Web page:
I crossed protest lines to see this in the theater. Texas, man...
The Last Temptation of Christ
dir. Martin Scorsese. 1988, USA.
Sight & Sound 2012: Critics' #894 (whoa. 1 vote?)
Roger Ebert's Great Movies ... Criterion essay
DVD/Blu-Ray from the Criterion Collection
Watch via Amazon Instant / iTunes / YouTube
The Last Temptation of Christ trailer (1988)
Rabbi 1: That is blasphemy.
Jesus: Didn't they tell you? I am the saint of blasphemy. Don't make any mistakes. I didn't come here to bring peace, I came to bring a sword!
Rabbi 2: Talking like that will get you killed.
Migraines of the reluctant Messiah. Early on, you might wonder whether this will be the Jefferson Christ - maybe a seer of visions, but no miracle-worker. But that's not the case. As much as I think this is a great movie, I do often wish it was somehow different or possibly better. This time around, I noticed how much of the story is comprised of the Greatest Hits by Jesus: water-into-wine, raising Lazarus, storming the money-changers, the Last Supper... Often handled with a deft touch though, sure. Like Judas's crack about Peter being steady and solid as a rock. Or when Jesus he-who-is-without-sin's the stone-casting mob and Zebedee (director of The Empire Strikes Back) steps forward, he calls him out. "Who is that widow you've been seen with?" And someone in the back of the crowd yells out, "Judith!!" Awesome. I also wondered if there were any relation at all to the Bob Dylan "Judas!!" heckler.
The focus is very clearly on the human aspect of the Christ duality: the fear, reluctance, indecision, resentment, confusion, that bearing the Holy Spirit would create. But sometimes it spills over into the realm of possible madness. The way he expects crowds to naturally understand his vague parables, which could easily come off as nutty ramblings. Pretending not to recognize his own mother to make some obscure point. Until the literal miracles start up, the hint of insanity meshes with the earlier doubts among his disciples (especially the guy who misses his sheep). The approval of John the Baptist ("My Dinner with" Andre Gregory) might even be suspect given the throng of ecstatic loons he attracts. But once you see someone pull their own heart out of their chest and start talking baptism-by-fire, you pretty much have proof.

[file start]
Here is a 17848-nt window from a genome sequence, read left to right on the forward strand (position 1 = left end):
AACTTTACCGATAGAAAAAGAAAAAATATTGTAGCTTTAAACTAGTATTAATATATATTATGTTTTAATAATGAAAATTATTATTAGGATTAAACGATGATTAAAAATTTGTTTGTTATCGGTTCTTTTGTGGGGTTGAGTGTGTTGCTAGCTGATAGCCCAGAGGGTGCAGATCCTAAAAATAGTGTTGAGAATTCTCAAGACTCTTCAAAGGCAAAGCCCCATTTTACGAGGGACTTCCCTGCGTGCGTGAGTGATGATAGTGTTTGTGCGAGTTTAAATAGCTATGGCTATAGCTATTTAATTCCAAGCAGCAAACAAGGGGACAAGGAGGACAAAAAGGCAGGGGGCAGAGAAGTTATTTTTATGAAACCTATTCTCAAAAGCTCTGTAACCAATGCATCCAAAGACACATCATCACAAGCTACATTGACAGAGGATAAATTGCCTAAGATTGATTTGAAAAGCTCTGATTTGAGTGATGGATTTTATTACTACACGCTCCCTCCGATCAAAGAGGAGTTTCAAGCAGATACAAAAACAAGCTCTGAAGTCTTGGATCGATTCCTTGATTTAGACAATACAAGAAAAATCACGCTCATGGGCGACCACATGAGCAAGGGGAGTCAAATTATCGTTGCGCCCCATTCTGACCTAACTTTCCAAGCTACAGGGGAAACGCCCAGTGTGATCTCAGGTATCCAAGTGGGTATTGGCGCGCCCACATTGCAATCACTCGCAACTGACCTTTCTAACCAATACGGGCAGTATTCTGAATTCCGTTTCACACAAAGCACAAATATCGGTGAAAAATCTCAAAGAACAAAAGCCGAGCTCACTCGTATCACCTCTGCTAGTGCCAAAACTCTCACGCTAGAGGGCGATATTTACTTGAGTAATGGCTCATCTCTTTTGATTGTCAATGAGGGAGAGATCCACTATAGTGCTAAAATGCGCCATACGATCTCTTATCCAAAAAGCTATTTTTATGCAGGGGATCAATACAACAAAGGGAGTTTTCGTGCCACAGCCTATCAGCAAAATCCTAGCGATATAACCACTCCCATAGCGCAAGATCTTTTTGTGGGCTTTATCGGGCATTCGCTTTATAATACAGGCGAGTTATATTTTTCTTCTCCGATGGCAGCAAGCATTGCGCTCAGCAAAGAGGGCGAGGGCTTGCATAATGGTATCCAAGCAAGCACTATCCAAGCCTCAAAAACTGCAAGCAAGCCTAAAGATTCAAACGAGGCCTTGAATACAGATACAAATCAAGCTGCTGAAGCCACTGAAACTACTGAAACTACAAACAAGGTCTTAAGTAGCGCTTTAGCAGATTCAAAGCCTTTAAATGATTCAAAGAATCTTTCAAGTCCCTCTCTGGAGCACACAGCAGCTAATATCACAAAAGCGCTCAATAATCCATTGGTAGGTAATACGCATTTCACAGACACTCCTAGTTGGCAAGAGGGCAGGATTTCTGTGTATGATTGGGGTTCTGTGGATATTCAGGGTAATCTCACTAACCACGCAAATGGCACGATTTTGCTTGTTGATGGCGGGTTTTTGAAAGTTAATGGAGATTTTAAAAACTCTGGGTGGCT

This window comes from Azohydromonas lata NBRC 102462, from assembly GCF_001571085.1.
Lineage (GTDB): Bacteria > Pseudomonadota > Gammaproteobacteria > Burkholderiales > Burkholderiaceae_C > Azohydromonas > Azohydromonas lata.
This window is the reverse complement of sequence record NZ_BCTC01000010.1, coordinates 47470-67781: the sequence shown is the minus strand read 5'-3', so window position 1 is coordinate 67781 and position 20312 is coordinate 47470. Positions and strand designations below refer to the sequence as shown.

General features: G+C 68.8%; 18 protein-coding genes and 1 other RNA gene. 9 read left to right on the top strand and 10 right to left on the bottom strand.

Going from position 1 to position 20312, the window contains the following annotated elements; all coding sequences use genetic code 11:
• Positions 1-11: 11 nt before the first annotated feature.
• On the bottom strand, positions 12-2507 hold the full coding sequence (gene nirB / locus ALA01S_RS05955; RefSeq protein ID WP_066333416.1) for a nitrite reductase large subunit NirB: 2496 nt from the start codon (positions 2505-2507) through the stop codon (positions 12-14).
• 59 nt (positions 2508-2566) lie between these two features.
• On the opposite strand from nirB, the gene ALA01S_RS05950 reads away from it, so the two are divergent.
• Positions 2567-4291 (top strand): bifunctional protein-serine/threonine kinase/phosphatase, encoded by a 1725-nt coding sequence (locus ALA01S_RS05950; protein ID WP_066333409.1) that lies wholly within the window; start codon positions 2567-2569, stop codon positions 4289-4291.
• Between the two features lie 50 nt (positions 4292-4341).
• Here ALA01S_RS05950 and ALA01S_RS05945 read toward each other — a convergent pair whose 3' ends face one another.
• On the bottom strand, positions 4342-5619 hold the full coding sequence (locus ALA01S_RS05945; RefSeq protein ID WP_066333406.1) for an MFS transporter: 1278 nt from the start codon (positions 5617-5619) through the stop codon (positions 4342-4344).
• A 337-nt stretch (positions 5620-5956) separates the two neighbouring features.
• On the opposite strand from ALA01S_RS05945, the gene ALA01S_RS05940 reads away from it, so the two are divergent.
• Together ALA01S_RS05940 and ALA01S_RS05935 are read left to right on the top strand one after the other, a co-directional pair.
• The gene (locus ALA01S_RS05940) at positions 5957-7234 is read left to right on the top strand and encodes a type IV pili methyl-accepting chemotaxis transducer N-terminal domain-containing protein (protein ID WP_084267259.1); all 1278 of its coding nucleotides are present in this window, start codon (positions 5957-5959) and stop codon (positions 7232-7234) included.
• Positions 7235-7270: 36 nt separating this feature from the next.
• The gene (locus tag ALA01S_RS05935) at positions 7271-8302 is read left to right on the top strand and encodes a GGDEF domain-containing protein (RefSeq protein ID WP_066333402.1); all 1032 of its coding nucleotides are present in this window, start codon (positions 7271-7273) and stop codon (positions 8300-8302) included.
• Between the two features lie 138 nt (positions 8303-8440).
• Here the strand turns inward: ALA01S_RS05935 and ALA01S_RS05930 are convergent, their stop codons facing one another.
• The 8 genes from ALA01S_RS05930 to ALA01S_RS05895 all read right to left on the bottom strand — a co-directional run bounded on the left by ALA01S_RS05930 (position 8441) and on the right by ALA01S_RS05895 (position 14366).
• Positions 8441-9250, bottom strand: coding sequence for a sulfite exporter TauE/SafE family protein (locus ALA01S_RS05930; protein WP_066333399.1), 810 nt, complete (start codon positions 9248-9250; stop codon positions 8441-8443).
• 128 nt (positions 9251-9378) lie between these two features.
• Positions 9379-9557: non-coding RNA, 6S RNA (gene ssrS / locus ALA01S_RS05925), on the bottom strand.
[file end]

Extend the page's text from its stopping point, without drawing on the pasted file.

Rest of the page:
But overall, I generally feel sorry for this Jesus. From what Magdalene says, sounds like he was a pretty normal kid. He admits his faults, and especially his paralyzing fears, to the desert monk early in his journey. Despite those fears, he accepts his duty and pushes forward towards his own death. While waiting for the "betrayal" at Gethsemene, he's scared shitless - begging to be spared like Moses, Isaac, Noah, Elijah... And of course, Satan exploits his fear of death with the last temptation. What kind of bothers me is how Jesus isn't so much tempted to live a whole, normal, happy life - he gets to!! Might not technically be reality, but seems fairly real to me. I'd forgotten that it wasn't actually Magdalene that Jesus grew old with. Also, Harry Dean Stanton's St. Paul is practically satire.
Other than the sacrilege, a common complaint is the various (usually American) accents on display in the holy land - Brooklyn Judas and so on. I don't see the problem. It would be weirder to me if everyone tried to put on the same fake accent, and what would that be? Some American Jewish accent, something like European Yiddish, some Middle Eastern Hebrew flourishes, the flat nowhere diction of Hollywood? No thanks. Also, although they're clearly American accents, the variety might even be kind of accurate - like if the different characters came from different regions within Israel. Willem Dafoe talks like a Nazarene, the Iscariots were the Brooklynites of Judea, etc... Romans of course have spoken with a British accent (Bowie!) since time immemorial.
A lot of great desert photography, nice Peter Gabriel "world music" soundtrack, an all-star cast with lots of odd cameos. It's certainly not perfect, but I do find it thought-provoking. And the filmstrip runout transcendence right before the end credits provides one final unusual touch.